Sunday, December 5, 2010

One Tagaytay Place

One Tagaytay Place may not be known to many, since the Genesis-managed hotel is located at the other ned of Aguinaldo Highway, on the way to Highlands. And there's really no clear signboard. So when we were looking for the hotel, we were keeping our eyes open.

Wednesday, December 1, 2010

Heaven Found in Thunderbird Poro Point

From the South, all the way up North. Friends, let me take you to another spontaneous trip up the famous coasts of La Union, to a place that I called heaven for 2 days. That heaven is called Thunderbird Resort in Poro Point.

A Quick Trip to Saranggani

I'm a crazy traveler, and I think I have inspired others to follow my craziness. Hence, one day, when we were in Davao, our group decided to just head off spontaenously to Saranggani province, which is just 3 hours away. Well, think it's just Batangas if you're living in Davao, so it's not that bad.

Saturday, November 20, 2010

Maxima by the Sea: Pure Bliss in Samal

I have been open about my love relationship with Samal, and again, she impressed me with this place. Around 30 minutes drive from the roro port of Samal from Davao City, we arrived at a dark night at Maxima by the Sea, a house that literally is built on water.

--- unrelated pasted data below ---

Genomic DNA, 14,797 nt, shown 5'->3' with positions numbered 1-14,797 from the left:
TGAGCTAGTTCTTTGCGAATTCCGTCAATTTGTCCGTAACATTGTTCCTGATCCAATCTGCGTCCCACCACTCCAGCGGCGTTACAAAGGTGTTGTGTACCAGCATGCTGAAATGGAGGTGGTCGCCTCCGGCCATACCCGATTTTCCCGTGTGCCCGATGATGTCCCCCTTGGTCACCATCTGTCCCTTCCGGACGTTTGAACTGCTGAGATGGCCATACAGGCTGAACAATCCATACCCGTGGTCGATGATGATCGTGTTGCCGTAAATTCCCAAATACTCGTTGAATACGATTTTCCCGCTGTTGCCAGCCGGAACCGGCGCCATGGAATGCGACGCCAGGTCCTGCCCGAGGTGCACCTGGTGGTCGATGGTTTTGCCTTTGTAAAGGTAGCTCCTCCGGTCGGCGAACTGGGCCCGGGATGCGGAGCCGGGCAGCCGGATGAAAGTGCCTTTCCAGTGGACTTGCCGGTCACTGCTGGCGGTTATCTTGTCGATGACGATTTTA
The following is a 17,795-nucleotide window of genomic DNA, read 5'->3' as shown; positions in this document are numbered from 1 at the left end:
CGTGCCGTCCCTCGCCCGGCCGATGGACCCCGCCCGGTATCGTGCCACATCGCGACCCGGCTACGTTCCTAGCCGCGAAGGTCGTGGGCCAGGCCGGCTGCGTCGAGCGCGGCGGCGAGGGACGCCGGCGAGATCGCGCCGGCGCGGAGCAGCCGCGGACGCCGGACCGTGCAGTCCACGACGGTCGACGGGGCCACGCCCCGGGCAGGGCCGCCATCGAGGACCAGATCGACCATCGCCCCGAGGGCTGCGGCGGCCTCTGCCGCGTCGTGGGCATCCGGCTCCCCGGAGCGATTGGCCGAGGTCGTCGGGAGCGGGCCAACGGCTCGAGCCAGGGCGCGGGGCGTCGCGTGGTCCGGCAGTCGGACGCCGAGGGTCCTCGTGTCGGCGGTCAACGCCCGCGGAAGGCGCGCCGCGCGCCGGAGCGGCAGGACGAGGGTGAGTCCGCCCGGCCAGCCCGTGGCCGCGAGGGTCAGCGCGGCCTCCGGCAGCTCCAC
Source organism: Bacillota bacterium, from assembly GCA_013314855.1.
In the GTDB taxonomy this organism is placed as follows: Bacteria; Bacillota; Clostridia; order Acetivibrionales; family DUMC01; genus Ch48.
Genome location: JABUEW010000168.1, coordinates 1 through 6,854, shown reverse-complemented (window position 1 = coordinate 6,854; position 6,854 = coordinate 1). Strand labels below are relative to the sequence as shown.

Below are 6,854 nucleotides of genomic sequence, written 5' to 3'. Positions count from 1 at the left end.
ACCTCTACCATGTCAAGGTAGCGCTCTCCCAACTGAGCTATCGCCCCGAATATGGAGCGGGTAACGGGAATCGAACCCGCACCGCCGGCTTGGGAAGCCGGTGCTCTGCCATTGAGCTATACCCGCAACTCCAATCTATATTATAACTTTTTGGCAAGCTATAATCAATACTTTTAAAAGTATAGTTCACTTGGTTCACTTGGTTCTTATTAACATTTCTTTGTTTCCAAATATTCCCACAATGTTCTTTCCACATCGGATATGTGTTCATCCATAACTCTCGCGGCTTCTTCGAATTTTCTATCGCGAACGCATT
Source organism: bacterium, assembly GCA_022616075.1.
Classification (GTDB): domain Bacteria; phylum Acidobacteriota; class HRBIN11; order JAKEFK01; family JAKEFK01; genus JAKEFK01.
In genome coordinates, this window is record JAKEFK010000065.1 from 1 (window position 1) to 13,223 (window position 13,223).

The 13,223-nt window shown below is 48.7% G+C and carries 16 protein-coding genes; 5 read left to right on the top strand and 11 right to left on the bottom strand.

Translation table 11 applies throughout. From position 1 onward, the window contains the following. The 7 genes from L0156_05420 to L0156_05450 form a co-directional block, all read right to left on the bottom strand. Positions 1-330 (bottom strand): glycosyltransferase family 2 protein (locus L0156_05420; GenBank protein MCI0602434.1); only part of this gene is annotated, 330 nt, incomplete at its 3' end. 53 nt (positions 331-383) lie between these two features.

Friday, November 19, 2010

Another Pitfall on the Road to Tourism Greatness

I began exploring the Philippines and sharing my experiences because I felt that the government is not actively promoting our beautiful country as it should be. I felt the need to contribute, hence The Island Explorer was born. I tried to pick up some of my past travels around the country and show everyone how much can be seen. And I am just focusing on islands, beaches and natural wonders. I'm not even touching much on festivals, cultural monuments and the like. I featured restaurants, resorts, hotels, tours and destinations that are deserving attention.